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Latest Survival of motor neuron Stories

2013-07-09 23:27:38

Scientist from preclinical CRO, PharmOptima, presents new assay at the 2013 International SMA Research Group Meeting. Portage, MI (PRWEB) July 09, 2013 "Spinal Muscular Atrophy (SMA) is a motor neuron disease. The motor neurons affect the voluntary muscles that are used for activities such as crawling, walking, head and neck control, and swallowing. It is a relatively common "rare disorder": approximately 1 in 6000 babies born are affected, and about 1 in 40 people are...

2013-04-10 11:35:03

ALS drug effects highlights potassium channel role There is no specific drug to treat spinal muscular atrophy (SMA), a family of motor neuron diseases that in its most severe form is the leading genetic cause of infant death in the United States and affects one in 6,000 people overall. But a new multispecies study involving a drug that treats amyotrophic lateral sclerosis (ALS) has pinpointed a mechanism of SMA that drug developers might be able to exploit for a new therapy. The...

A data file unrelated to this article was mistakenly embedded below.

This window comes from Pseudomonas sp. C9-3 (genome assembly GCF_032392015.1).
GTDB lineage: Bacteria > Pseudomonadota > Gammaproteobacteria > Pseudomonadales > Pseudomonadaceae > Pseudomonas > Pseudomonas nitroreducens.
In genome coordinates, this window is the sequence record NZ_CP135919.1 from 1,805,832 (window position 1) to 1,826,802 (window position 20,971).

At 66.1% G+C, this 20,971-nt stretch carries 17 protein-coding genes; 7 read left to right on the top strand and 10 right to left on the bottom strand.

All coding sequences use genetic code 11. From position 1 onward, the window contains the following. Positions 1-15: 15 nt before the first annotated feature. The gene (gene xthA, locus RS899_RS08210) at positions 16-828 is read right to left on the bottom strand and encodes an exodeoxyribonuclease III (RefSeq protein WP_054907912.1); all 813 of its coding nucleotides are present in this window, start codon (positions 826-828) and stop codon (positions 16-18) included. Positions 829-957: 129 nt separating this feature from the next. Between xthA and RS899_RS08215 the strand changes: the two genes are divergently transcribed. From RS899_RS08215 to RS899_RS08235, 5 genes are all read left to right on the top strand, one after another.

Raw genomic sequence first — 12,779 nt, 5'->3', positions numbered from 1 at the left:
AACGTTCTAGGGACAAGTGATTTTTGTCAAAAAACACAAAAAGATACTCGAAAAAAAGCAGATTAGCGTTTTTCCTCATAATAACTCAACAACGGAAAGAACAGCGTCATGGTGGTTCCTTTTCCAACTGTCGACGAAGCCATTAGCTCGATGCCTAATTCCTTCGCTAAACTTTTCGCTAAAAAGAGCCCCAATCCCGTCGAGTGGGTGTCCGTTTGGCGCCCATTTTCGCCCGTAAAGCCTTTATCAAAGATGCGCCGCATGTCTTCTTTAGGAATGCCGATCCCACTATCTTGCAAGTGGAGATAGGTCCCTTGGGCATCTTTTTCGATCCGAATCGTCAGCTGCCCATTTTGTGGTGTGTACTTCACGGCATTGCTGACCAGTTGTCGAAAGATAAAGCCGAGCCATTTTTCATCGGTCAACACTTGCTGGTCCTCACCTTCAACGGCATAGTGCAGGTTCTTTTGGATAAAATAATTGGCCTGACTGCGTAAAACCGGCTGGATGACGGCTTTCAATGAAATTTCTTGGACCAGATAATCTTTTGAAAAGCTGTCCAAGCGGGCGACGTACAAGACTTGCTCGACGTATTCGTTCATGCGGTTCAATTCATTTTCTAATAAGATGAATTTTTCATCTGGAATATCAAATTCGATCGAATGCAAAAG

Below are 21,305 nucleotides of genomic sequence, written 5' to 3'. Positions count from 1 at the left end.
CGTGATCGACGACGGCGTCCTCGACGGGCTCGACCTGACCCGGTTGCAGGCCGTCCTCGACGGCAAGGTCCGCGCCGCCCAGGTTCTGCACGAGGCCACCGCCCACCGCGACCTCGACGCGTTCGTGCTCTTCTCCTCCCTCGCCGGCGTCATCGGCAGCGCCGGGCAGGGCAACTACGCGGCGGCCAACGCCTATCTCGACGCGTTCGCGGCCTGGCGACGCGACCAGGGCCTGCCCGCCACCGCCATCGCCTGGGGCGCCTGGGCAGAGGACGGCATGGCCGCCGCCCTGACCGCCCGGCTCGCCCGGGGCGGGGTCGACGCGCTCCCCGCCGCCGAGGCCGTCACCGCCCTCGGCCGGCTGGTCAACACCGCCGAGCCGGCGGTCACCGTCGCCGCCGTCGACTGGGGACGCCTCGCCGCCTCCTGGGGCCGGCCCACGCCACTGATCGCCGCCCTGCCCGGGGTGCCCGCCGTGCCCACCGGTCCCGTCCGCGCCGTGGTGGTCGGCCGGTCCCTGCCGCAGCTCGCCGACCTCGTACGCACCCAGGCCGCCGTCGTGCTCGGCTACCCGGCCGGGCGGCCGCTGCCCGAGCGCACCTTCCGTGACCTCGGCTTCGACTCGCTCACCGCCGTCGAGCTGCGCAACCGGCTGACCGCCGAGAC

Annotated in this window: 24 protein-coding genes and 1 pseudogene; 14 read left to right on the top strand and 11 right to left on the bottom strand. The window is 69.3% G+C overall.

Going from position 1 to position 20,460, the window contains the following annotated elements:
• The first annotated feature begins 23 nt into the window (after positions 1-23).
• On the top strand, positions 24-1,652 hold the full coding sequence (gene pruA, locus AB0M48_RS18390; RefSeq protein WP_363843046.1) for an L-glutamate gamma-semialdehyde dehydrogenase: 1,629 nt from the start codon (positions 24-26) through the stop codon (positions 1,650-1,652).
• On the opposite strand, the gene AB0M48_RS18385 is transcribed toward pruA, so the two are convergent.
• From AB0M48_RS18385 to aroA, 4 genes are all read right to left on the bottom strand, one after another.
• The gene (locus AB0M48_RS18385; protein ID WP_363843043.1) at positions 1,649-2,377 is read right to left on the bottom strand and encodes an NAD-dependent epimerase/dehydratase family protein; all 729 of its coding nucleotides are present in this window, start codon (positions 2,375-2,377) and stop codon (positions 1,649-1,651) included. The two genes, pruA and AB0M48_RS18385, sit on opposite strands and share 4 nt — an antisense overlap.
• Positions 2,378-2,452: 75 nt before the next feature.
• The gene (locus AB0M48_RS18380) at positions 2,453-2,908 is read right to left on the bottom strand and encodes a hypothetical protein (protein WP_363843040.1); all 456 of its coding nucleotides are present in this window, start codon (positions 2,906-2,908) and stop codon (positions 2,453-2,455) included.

2012-04-11 14:59:04

An abnormally low level of a protein in certain nerve cells is linked to movement problems that characterize the deadly childhood disorder spinal muscular atrophy, new research in animals suggests. Spinal muscular atrophy, or SMA, is caused when a child´s motor neurons — nerve cells that send signals from the spinal cord to muscles — produce insufficient amounts of what is called survival motor neuron protein, or SMN. This causes motor neurons to die, leading to muscle...


Word of the Day
sough
  • A murmuring sound; a rushing or whistling sound, like that of the wind; a deep sigh.
  • A gentle breeze; a waft; a breath.
  • Any rumor that engages general attention.
  • A cant or whining mode of speaking, especially in preaching or praying; the chant or recitative characteristic of the old Presbyterians in Scotland.
  • To make a rushing, whistling, or sighing sound; emit a hollow murmur; murmur or sigh like the wind.
  • To breathe in or as in sleep.
  • To utter in a whining or monotonous tone.
According to the OED, from the 16th century, this word is 'almost exclusively Scots and northern dialect until adopted in general literary use in the 19th.'
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